The pandemic has transformed how diners see food halls, and operators have made various changes to survive (and in some cases, they’ve shuttered). In Pullman, One Eleven Food Hall, which opened in 2019, has announced a major restructuring. Instead of featuring three vendors, the food hall will dedicate itself to smoked meats with a full-service location of Lexington Betty Smokehouse, which is moving from its original home near border of Chicago and suburban Oak Park.
While food halls serve as incubators for chefs wanting to own their own restaurants, the owners of One Eleven needed to change their business model, something to make Pullman more of a destination. Beyond cosmetic and kitchen equipment changes, ownership is converting the hall into a room with the ability to host private events as large as 150. Lexington Betty owner and pit master Dominque Leach says she envisions hosting barbecue and bourbon dinners: “Personally, I want higher-end events,” Leach says. “Certainly we want the holiday brunches, we’ll offer holiday meals to stand out.”
Of course, Leach will need a liquor license for the bourbon dinners, and she says she’s been given the “green light” to apply for one. This is a big deal because Pullman has historically been a dry neighborhood.
Developers have sought to transform Pullman, with designs to bring restaurants and retailers to the South Side. The area’s history among laborers led President Obama in 2015 to make a proclamation to establish the Pullman National Monument. Besides One Eleven, home to restaurants from Black chefs from Chicago (when One Eleven opened, food halls weren’t offering many opportunities to Black chefs), the only food options are national chains Potbelly and Culver’s. Giving workers a local option is huge, says Leach, who is Black and queer. The competitive barbecue circuit isn’t full of contestants with those qualities, but the tide is changing for Leach. She recently made national TV appearances on Chopped and Food Network Canada’s Fire Masters.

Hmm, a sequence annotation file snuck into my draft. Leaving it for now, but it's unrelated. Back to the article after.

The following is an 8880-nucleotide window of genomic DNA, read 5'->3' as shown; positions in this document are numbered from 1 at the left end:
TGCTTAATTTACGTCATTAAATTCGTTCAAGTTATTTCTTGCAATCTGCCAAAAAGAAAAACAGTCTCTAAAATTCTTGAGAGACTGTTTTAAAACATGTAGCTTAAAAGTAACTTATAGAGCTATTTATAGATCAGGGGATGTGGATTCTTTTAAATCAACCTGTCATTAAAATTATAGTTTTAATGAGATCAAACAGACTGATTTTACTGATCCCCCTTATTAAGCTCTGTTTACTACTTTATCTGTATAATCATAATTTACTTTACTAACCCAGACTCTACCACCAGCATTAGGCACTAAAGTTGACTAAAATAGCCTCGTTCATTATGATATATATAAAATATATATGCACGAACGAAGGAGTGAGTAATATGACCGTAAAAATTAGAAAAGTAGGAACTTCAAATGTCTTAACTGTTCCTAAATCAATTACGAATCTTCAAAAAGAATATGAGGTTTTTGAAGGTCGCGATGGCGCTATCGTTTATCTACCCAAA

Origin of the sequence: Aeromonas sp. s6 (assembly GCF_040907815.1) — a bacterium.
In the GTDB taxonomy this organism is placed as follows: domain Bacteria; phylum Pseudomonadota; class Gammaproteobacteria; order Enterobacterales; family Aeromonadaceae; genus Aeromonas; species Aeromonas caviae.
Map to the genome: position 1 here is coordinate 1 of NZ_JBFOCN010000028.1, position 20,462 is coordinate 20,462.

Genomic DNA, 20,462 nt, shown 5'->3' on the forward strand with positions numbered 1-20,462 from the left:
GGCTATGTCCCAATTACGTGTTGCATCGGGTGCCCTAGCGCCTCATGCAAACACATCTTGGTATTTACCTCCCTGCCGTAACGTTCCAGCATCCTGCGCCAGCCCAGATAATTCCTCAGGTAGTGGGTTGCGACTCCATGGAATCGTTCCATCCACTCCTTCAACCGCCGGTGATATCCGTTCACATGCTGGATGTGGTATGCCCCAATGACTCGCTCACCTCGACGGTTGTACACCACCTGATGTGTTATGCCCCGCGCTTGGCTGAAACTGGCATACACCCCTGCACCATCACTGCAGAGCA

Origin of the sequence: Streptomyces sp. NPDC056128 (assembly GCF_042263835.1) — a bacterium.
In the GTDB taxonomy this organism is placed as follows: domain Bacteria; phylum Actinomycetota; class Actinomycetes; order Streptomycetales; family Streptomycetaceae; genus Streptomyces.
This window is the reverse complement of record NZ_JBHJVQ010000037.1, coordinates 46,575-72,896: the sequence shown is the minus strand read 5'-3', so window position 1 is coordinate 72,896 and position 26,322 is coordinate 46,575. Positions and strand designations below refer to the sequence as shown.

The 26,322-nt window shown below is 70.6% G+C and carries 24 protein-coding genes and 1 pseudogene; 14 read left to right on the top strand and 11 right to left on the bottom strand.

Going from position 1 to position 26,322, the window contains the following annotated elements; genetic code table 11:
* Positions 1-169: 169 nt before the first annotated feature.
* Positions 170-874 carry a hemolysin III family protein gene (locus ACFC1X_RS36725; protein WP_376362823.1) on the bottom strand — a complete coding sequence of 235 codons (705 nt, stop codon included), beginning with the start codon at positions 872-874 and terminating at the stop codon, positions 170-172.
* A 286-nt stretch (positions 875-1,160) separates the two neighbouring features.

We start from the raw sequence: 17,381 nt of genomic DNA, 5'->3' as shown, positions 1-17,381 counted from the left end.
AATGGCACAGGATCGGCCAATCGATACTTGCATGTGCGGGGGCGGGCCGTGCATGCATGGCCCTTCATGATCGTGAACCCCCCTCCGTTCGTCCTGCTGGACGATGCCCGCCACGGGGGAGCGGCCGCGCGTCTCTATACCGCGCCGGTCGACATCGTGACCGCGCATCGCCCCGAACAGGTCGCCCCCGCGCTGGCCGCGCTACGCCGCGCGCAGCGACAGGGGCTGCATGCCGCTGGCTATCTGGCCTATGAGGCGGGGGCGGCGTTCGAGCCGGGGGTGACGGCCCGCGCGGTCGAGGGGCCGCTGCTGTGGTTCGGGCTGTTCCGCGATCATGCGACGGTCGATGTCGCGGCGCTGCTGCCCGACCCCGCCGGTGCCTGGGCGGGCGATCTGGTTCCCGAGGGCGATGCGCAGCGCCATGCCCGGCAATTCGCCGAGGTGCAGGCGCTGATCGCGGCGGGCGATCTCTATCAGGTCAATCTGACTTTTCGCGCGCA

“We want to be different,” Leach says. “We want to draw the community to a restaurant from a native Chicagoan. The community cares so much about that.”
The food hall’s non-profit owners, Community Neighborhood Initiatives, approached Leach in November to take over the space. The other vendors, AndySunFlower Cafe and Majani, had already vacated the space. Leach was searching for a new home; her landlord was ready to sell the building and Lexington Betty needed another space. Cavalier and Company is handling the redesign.
Crews will install the smoker on Tuesday, March 22 and Leach says she plans on expanding her menu — they’ll offer signature smoke wings, for example. Majani is a vegan restaurant and Lexington Betty wants to continue to serve those who avoid dairy and meat. They’ve got portabella fries and fried cauliflower tossed in barbecue sauce. There’s also a smoked vegan Italian sausage and vegan charcuterie plates.
Leach is confident that her customers from the original location will follow her to Pullman. The pandemic has been tough. She closed a location at Dr. Murphy’s Food Hall on the Near West Side and an opportunity in Houston has stalled (“My wife and I were completely exhausted,” Leach says.) The new location will open in phases, but Leach says a great deal of potential.
Lexington Betty Smokehouse, 756 East 111th Street, planned for an April 30 opening.